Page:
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The Effects of Land Use Change on the Terrestrial Carbon Budgets of New England

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6 Author(s)
Sung Bae Jeon ; Dept. of Geogr. & Environ., Boston Univ., Boston, MA ; Woodcock, C.E. ; Feng Zhao ; Xiaoyuan Yang
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A regional scale examination of the effects of land use change on the terrestrial carbon budgets of New England from 1700 to 2100 indicates New England has been a carbon sink since about 1900 because of agricultural land abandonment that began in the mid 1800s and subsequent forest regrowth. However, recent land use change for new development has resulted in forest loss in New England, reversing the previous trend of increasing forest area. Analysis of Landsat data from 1990 to 2005 shows consistent patterns of forest loss. Preliminary results of a bookkeeping carbon model indicate a net release of 207 TgC for the period 1700-2005. Since 1900, New England has been a carbon sink and will continue to be one until around 2075. The loss of forest area due to urban growth reduces the magnitude of the current sink and length of time New England will be a carbon sink.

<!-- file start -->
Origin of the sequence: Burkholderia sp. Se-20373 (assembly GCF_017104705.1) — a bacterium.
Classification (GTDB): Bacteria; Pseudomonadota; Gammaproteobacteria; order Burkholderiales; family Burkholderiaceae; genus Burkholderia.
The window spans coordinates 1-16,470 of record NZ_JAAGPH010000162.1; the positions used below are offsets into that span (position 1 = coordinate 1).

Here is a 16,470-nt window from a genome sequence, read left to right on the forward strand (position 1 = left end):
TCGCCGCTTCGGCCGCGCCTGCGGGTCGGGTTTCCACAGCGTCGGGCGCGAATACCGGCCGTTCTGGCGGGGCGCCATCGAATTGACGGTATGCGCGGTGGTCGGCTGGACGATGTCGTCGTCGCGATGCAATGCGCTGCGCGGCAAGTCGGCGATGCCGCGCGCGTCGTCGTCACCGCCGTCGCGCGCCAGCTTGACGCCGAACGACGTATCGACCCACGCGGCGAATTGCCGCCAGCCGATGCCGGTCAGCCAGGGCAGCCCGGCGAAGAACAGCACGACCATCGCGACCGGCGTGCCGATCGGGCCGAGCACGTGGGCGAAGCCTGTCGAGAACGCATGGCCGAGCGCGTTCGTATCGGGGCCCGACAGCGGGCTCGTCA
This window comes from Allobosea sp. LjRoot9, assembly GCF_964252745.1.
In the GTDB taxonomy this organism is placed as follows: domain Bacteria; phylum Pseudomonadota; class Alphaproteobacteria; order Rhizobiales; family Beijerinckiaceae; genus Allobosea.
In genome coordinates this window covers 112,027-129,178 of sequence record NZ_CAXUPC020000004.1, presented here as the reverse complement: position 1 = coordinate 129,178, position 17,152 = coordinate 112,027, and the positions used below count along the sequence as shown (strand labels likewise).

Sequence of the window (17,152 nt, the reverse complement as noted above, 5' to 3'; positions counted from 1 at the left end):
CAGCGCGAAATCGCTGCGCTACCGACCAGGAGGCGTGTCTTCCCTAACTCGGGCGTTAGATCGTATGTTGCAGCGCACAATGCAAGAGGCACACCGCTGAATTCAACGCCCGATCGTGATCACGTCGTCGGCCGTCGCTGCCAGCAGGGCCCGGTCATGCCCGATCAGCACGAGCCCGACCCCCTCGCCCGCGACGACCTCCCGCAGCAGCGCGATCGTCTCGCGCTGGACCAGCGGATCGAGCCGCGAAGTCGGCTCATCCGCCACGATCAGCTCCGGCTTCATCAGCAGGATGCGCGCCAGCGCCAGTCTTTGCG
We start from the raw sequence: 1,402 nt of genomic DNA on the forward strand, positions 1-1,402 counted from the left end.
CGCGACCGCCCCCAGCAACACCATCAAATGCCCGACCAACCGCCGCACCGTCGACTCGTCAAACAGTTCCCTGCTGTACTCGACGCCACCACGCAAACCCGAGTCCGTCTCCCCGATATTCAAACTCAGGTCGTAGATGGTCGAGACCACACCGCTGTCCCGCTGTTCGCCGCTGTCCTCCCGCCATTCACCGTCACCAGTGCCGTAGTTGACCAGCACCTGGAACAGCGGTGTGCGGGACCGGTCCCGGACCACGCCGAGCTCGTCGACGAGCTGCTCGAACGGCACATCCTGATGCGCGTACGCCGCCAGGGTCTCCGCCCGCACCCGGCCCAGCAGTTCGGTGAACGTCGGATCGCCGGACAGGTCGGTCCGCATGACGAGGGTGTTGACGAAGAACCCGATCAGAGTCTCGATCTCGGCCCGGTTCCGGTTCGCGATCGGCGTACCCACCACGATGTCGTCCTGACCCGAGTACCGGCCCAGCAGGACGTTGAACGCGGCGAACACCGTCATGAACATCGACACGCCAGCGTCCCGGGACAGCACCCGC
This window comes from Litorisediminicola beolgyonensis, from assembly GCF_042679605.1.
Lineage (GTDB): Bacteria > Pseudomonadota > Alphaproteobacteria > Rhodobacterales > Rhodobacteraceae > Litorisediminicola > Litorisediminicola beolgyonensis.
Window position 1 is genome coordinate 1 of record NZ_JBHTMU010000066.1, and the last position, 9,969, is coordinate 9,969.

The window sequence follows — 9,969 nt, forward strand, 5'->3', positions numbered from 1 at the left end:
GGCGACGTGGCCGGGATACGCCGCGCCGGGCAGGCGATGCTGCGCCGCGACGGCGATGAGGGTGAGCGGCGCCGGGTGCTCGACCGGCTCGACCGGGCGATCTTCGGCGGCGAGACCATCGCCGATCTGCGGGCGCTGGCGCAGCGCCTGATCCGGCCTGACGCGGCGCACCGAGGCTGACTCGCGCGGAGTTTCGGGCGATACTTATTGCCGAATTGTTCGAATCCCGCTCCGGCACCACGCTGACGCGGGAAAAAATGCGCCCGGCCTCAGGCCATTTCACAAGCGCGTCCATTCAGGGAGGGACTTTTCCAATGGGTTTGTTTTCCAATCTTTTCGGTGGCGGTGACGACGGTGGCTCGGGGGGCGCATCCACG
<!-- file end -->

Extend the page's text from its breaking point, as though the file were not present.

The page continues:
Published in:

Geoscience and Remote Sensing Symposium, 2008. IGARSS 2008. IEEE International  (Volume:5 )

Date of Conference:

7-11 July 2008